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Artemidoros Aniketos

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Artemidoros Aniketos

Artemidoros Aniketos (The Invincible)
Indo-Greek king
Coin of Artemidoros.
Obverse: diademed bust of king.
Reverse: Artemis, the eponymous goddess of hunting, using a curved bow.
Reign 85–80 BCE or 100–80 BCE
This article is about the Indo-Greek king; for the author of the Oneirocritica, see Artemidorus; for the geographer, see Artemidorus Ephesius.

Artemidoros Aniketos (Greek: Ἀρτεμίδωρος ὁ Ἀνίκητος; epithet means "the Invincible") was a king who ruled in the area of Gandhara and Pushkalavati in modern northern Pakistan and Afghanistan.

Contents

  • A son of Maues 1
  • Time of rule 2
  • Coins 3
  • See also 4
  • References 5
  • External links 6

A son of Maues

Artemidoros has a Greek name and has traditionally been seen as an Indo-Greek king. His remaining coins generally feature portraits of Artemidoros and Hellenistic deities and are typical of Indo-Greek rulers, but on a coin described by numismatician R. C. Senior, Artemidoros claims to be the son of the Indo-Scythian king Maues. Not only does this coin enable a closer dating of Artemidoros; it also sheds new light on the transient ethnic identities during the decline of the Indo-Greek kingdom.

While Maues was 'Great King of Kings', Artemidoros only styled himself King; it appears as though he ruled only a smaller part of his father's dominions. He was either challenged by or ruled in tandem with other kings such as Menander II, whose coins have been found alongside his, and Apollodotus II.

Time of rule

Bopearachchi has suggested a date of c. 85-80 BCE, but this was before the appearance of the Maues coin. Senior's dating is wider, c. 100–80 BCE, because Senior has given Maues an earlier date.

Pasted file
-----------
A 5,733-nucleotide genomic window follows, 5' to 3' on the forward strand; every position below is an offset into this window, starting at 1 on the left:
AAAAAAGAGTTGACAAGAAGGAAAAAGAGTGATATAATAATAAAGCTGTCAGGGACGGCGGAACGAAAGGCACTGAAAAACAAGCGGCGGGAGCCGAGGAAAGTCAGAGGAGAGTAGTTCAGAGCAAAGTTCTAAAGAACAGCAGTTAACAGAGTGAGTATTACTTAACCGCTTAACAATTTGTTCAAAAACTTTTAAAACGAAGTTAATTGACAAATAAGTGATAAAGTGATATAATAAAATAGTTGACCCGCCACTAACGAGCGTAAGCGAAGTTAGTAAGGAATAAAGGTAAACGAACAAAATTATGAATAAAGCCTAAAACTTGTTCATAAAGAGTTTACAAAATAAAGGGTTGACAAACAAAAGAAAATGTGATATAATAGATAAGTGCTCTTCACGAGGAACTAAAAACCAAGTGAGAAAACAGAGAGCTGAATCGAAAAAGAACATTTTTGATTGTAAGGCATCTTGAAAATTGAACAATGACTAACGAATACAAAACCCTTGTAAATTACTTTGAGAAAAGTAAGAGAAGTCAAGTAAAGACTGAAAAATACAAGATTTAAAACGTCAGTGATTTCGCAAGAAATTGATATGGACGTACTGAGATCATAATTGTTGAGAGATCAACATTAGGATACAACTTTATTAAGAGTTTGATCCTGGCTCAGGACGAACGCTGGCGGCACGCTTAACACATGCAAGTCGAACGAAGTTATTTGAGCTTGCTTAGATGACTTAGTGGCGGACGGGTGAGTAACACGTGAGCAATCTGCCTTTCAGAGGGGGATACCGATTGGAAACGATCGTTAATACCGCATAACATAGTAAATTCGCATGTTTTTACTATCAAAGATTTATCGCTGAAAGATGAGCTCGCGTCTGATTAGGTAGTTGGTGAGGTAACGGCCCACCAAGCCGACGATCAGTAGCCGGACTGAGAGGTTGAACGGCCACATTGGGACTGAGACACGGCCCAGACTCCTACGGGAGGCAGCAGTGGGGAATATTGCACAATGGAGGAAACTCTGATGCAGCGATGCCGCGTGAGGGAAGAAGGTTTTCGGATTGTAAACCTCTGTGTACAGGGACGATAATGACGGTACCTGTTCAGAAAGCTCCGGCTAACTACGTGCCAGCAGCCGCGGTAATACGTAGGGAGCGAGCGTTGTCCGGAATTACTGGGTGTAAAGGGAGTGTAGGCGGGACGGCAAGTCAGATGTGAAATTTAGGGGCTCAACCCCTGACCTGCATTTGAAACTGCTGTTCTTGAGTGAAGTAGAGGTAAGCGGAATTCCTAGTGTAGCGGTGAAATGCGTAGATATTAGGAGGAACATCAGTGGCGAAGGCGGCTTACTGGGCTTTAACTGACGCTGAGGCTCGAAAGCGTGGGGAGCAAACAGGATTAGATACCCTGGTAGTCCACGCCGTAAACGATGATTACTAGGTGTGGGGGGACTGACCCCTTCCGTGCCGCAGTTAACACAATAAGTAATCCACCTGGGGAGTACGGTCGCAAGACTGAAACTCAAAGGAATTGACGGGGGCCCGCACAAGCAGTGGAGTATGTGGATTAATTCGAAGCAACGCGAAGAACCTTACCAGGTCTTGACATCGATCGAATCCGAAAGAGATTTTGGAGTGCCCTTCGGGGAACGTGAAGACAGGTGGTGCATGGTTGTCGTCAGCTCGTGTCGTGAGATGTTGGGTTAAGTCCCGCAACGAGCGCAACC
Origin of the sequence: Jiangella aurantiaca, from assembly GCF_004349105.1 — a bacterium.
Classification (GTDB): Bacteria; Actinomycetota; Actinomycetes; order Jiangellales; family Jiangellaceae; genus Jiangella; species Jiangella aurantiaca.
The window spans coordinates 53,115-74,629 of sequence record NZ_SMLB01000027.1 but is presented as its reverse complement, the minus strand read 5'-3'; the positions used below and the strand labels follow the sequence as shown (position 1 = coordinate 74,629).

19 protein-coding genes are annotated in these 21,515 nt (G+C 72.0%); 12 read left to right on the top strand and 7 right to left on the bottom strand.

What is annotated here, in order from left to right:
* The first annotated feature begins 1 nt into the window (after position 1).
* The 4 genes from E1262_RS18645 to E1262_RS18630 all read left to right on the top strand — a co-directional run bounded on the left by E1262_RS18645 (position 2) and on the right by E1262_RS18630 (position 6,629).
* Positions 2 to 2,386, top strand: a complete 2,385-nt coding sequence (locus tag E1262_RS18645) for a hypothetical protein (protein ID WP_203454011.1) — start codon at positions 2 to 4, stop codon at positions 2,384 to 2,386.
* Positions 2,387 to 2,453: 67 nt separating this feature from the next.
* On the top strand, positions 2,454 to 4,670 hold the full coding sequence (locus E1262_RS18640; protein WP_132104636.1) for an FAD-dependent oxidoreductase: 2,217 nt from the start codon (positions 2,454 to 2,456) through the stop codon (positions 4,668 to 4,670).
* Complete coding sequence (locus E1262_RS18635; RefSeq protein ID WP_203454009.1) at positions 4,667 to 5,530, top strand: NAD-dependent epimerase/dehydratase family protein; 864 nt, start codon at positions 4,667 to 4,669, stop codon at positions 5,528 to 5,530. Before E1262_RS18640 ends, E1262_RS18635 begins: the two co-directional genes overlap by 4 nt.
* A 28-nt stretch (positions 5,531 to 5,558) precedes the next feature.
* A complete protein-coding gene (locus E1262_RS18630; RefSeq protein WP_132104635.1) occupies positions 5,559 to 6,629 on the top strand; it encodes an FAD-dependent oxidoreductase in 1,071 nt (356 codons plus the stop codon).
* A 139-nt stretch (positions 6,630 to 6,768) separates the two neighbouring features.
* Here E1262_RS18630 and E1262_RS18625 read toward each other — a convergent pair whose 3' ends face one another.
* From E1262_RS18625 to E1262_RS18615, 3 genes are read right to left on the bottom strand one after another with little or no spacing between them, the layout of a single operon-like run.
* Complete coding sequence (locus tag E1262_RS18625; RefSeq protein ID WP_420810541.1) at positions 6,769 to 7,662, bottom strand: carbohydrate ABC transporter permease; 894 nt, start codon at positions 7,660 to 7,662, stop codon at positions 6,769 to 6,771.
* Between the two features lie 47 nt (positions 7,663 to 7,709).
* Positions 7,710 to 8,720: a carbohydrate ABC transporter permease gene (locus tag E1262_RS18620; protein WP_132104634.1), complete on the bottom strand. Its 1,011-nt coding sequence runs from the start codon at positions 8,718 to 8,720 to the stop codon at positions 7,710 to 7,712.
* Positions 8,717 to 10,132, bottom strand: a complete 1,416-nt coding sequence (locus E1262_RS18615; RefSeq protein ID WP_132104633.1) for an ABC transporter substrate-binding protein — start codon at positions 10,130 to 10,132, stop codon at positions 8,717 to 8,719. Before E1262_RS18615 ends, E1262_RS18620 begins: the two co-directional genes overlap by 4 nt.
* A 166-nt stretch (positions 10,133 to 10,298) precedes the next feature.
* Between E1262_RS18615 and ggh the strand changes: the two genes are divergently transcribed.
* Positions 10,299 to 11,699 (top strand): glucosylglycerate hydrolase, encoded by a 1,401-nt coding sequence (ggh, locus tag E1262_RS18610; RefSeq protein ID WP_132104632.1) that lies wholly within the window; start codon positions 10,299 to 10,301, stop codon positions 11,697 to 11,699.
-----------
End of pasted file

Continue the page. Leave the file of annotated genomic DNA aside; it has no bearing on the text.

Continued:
Coins

During the 1990s, several new types of Artemidoros' coins appeared, of variable quality. R. C. Senior has suggested that Artemidoros relied mostly on temporary mints, perhaps because he held no major cities. All his coins were Indian bilinguals.

Silver:

Obverse: diademed or helmeted bust of king. Reverse: Artemis facing left or right, Nike facing left or right, or king on horseback.

Artemis, the eponymous goddess of hunting, is seen using a curved bow, which may have been typical of Scythian tribes and further supports his affiliation with them.

Bronzes:

Artemis / humped bull or Artemis / lion.

Preceded by:
Maues
Indo-Greek Ruler
(Punjab)
(c. 80 BCE)
Succeeded by:
Apollodotus II
INDO-GREEK KINGS AND THEIR TERRITORIES
Based on Bopearachchi (1991)
Territories/
Dates
PAROPAMISADE
ARACHOSIA GANDHARA WESTERN PUNJAB EASTERN PUNJAB
200–190 BCE Demetrius I
190–180 BCE Agathocles Pantaleon
185–170 BCE Antimachus I
180–160 BCE Apollodotus I
175–170 BCE Demetrius II
170–145 BCE Eucratides
160–155 BCE Antimachus II
155–130 BCE Menander I
130–120 BCE Zoilos I Agathokleia
120–110 BCE Lysias Strato I
110–100 BCE Antialcidas Heliokles II
100 BCE Polyxenos Demetrius III
100–95 BCE Philoxenus
95–90 BCE Diomedes Amyntas Epander
90 BCE Theophilos Peukolaos Thraso
90–85 BCE Nicias Menander II Artemidoros
90–70 BCE Hermaeus Archebios
Yuezhi tribes Maues (Indo-Scythian)
75–70 BCE Telephos Apollodotus II
65–55 BCE Hippostratos Dionysios
55–35 BCE Azes I (Indo-Scythian) Zoilos II
55–35 BCE Apollophanes
25 BCE – 10 CE Strato II & III
Rajuvula (Indo-Scythian)

See also

References

  • "The Shape of Ancient Thought. Comparative studies in Greek and Indian Philosophies" by Thomas McEvilley (Allworth Press and the School of Visual Arts, 2002) ISBN 1-58115-203-5
  • "The Greeks in Bactria and India", W.W. Tarn, Cambridge University Press.

External links

  • Coins of Artemidoros
  • More Coins of Artemidoros
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